This winter, I hope you embark upon your off-season with excitement. If, on the other hand, the cold has you a bit worried, fear not. Let's talk about some Euro tricks to keep you warm once winter settles in.
A house without a foundation is called a trailer--and no one wants to live in a trailer. You're right, that sounds snotty. What I mean to say is that you may dress in the fanciest duds around, but if your base layer is a low-performance fabric, you'll be hating life before you know it.
Any sporting endeavor starts with the right base layer. You've heard about synthetic wonder fabrics (Patagonia's Capilene, Pearl Izumi's UltraSensor, Hind's DryLete) and they all work. DeFeet also makes a great cycling base layer, but any quality polypro-style fabric should perform well.
The Euros still go for the tried-and-true mainstay: wool. Wool absorbs moisture more aggressively than a synthetic and insulates even when wet. But wool's shortcoming is that it will absorb almost its weight in water. As with all base layer fabrics, your next layer up should absorb whatever moisture your base layer wicks off the skin.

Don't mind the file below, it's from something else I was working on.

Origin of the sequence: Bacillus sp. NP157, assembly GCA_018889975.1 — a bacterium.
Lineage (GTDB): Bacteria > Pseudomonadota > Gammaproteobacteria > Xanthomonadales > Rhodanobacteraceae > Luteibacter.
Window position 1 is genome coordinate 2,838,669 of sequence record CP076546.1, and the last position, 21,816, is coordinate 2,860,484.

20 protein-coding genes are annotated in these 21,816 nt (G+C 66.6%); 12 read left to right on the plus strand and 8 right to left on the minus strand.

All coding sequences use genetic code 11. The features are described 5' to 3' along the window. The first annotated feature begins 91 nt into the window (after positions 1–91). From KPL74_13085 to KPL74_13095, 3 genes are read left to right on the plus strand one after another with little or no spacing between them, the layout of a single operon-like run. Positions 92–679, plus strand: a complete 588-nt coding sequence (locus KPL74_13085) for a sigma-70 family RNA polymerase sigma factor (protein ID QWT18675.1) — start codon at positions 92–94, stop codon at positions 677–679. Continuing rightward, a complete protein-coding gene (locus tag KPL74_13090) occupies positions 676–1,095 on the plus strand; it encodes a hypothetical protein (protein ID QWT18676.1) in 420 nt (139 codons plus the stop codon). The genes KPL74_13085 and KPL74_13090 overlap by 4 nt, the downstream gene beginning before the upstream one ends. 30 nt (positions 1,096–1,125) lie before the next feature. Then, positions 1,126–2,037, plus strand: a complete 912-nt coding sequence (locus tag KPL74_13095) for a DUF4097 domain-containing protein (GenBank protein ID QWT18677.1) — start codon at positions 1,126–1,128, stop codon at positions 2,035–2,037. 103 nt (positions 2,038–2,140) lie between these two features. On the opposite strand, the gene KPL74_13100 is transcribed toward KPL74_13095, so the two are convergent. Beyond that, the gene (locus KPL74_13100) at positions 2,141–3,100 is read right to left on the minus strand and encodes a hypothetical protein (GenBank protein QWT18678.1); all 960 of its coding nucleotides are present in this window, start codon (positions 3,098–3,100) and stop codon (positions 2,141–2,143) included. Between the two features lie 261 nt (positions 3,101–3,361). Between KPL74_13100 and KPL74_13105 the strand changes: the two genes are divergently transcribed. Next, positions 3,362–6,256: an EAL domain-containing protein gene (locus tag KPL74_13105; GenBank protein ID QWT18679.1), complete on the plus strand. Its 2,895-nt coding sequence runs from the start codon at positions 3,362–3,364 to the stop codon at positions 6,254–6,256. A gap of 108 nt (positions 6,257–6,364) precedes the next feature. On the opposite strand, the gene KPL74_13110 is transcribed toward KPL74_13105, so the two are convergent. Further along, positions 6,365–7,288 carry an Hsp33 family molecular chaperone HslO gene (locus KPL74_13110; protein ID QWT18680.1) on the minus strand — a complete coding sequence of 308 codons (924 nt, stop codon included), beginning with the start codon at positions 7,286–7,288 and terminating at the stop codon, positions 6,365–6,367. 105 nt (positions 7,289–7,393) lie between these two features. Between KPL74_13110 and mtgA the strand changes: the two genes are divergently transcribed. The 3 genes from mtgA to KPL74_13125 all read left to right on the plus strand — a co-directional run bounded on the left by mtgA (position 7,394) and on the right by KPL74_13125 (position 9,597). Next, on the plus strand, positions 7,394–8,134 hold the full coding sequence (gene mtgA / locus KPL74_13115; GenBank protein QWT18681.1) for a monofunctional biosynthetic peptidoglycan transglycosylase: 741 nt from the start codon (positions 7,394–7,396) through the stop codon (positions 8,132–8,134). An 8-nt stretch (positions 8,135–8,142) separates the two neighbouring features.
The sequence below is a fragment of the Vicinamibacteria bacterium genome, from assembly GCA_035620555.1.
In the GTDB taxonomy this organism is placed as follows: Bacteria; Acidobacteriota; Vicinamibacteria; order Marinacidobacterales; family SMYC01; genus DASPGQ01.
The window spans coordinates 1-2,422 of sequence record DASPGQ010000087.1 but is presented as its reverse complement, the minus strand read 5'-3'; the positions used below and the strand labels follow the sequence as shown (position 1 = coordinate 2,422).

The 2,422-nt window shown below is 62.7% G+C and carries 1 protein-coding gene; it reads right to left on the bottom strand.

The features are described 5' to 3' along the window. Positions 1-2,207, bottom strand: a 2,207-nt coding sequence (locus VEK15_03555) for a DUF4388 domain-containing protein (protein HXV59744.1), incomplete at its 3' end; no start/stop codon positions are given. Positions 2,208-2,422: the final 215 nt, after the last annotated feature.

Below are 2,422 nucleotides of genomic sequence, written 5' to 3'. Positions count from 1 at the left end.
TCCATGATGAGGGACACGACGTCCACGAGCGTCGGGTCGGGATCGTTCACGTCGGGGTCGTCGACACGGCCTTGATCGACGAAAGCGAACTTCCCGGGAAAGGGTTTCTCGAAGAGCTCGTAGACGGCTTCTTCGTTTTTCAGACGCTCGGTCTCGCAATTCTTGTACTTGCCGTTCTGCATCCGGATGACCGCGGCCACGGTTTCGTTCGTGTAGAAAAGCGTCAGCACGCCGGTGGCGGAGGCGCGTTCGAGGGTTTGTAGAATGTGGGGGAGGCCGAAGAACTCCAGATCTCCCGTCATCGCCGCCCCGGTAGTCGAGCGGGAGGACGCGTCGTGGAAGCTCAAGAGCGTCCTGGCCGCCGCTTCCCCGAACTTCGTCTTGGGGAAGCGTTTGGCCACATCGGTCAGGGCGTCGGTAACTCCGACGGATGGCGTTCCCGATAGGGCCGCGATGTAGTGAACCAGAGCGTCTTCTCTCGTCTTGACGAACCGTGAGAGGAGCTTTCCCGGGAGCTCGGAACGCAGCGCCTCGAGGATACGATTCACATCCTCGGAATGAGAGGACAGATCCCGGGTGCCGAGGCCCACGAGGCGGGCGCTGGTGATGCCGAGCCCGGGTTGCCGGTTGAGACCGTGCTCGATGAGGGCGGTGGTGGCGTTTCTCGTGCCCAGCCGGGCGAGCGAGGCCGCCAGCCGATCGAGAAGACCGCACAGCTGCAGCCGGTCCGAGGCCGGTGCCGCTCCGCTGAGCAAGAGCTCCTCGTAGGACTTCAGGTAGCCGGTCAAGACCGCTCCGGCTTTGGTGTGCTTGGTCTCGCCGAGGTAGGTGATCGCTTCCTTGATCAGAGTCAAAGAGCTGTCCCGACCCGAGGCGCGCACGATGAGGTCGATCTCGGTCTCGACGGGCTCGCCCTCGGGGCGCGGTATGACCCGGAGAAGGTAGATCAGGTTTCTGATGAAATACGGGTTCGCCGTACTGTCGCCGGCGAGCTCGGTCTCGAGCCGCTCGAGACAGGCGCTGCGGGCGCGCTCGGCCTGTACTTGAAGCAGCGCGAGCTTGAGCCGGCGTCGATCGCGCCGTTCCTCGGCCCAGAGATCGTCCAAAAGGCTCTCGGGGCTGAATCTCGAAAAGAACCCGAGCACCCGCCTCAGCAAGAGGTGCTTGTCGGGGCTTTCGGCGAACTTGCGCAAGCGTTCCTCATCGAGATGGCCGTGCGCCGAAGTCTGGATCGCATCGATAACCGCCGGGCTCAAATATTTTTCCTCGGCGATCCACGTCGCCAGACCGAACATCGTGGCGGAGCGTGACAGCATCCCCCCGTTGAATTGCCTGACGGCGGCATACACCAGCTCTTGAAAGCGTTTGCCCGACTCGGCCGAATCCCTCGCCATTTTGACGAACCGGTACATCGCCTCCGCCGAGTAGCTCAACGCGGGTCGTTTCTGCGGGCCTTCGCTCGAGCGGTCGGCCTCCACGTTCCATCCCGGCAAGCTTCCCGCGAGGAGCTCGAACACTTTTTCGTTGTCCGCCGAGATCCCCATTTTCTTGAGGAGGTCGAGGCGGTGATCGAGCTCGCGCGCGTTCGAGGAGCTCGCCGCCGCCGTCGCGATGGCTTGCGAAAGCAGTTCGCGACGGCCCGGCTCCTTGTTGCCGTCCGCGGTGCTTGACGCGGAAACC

Finding a good wool base layer can be tricky stateside, as synthetics rule the market. One company of note, though, is Vermont-based Ibex, which is expanding its line of wool-based cycling duds.
Wool socks are a wise investment, too. SmartWool and other sock companies make wool models that are thin enough for cycling shoes.
Feet and Hands
Shoe covers can be indispensable. They come in all sizes and materials. Mountain bikers are less apt to wear these, but if you purchase a slightly larger size than fits your road shoes, you'll enjoy the extra warmth. I wore a pair of Northwave thin neoprene ones over my Carnac mountain shoes all last winter.
Neoprene--the material from which wetsuits are made--is great shoe-cover material. It's windproof and fairly water-resistant. Companies like Northwave, Pearl Izumi, Assos and Hind all make several models. Heavier neoprene obviously gives you more warmth and water resistance. The drawback is bulkiness and the tendency of really heavy models to rub on the inside of a crankarm.
You might also choose a lower-cut model, which ends at the ankle, or one offering more protection up the leg. Pearl's Typhoon bootie was once the heaviest one out there, with rubber-reinforced toes and coverage up the ankle, but remember, it will be overkill in summer. Look at a lighter model if you plan to use it year-round.